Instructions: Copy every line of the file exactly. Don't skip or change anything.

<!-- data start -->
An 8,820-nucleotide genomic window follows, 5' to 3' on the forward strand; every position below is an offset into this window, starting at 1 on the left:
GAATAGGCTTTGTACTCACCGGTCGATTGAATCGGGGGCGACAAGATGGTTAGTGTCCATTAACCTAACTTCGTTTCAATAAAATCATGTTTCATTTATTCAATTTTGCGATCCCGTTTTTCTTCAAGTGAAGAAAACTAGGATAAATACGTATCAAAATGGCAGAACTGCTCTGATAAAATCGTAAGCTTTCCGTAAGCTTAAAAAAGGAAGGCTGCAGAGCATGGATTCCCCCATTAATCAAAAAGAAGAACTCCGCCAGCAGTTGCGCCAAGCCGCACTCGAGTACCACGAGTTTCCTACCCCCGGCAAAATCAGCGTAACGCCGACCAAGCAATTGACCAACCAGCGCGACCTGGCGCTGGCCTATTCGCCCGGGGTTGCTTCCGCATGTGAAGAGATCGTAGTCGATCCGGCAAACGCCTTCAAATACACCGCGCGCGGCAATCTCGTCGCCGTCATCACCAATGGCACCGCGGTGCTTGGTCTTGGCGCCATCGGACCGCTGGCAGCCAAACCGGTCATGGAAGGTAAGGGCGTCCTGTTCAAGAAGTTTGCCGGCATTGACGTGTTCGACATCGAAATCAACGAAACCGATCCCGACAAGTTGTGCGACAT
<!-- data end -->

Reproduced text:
An 8,820-nucleotide genomic window follows, 5' to 3' on the forward strand; every position below is an offset into this window, starting at 1 on the left:
GAATAGGCTTTGTACTCACCGGTCGATTGAATCGGGGGCGACAAGATGGTTAGTGTCCATTAACCTAACTTCGTTTCAATAAAATCATGTTTCATTTATTCAATTTTGCGATCCCGTTTTTCTTCAAGTGAAGAAAACTAGGATAAATACGTATCAAAATGGCAGAACTGCTCTGATAAAATCGTAAGCTTTCCGTAAGCTTAAAAAAGGAAGGCTGCAGAGCATGGATTCCCCCATTAATCAAAAAGAAGAACTCCGCCAGCAGTTGCGCCAAGCCGCACTCGAGTACCACGAGTTTCCTACCCCCGGCAAAATCAGCGTAACGCCGACCAAGCAATTGACCAACCAGCGCGACCTGGCGCTGGCCTATTCGCCCGGGGTTGCTTCCGCATGTGAAGAGATCGTAGTCGATCCGGCAAACGCCTTCAAATACACCGCGCGCGGCAATCTCGTCGCCGTCATCACCAATGGCACCGCGGTGCTTGGTCTTGGCGCCATCGGACCGCTGGCAGCCAAACCGGTCATGGAAGGTAAGGGCGTCCTGTTCAAGAAGTTTGCCGGCATTGACGTGTTCGACATCGAAATCAACGAAACCGATCCCGACAAGTTGTGCGACAT